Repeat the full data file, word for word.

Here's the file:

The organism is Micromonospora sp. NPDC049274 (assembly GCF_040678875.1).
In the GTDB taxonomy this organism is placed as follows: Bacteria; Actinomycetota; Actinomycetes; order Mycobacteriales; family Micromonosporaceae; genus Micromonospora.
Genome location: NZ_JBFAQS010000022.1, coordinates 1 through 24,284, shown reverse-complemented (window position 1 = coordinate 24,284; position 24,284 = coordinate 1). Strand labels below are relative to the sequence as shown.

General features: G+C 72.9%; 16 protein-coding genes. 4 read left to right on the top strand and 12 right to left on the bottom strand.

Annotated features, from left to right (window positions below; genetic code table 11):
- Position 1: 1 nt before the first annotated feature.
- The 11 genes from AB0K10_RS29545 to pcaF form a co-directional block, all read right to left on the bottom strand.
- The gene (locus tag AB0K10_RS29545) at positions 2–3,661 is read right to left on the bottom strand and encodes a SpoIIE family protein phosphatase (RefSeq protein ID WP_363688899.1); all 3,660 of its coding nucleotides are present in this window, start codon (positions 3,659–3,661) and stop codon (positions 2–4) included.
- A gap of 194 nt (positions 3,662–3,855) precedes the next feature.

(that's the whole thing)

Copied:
The organism is Micromonospora sp. NPDC049274 (assembly GCF_040678875.1).
In the GTDB taxonomy this organism is placed as follows: Bacteria; Actinomycetota; Actinomycetes; order Mycobacteriales; family Micromonosporaceae; genus Micromonospora.
Genome location: NZ_JBFAQS010000022.1, coordinates 1 through 24,284, shown reverse-complemented (window position 1 = coordinate 24,284; position 24,284 = coordinate 1). Strand labels below are relative to the sequence as shown.

General features: G+C 72.9%; 16 protein-coding genes. 4 read left to right on the top strand and 12 right to left on the bottom strand.

Annotated features, from left to right (window positions below; genetic code table 11):
- Position 1: 1 nt before the first annotated feature.
- The 11 genes from AB0K10_RS29545 to pcaF form a co-directional block, all read right to left on the bottom strand.
- The gene (locus tag AB0K10_RS29545) at positions 2–3,661 is read right to left on the bottom strand and encodes a SpoIIE family protein phosphatase (RefSeq protein ID WP_363688899.1); all 3,660 of its coding nucleotides are present in this window, start codon (positions 3,659–3,661) and stop codon (positions 2–4) included.
- A gap of 194 nt (positions 3,662–3,855) precedes the next feature.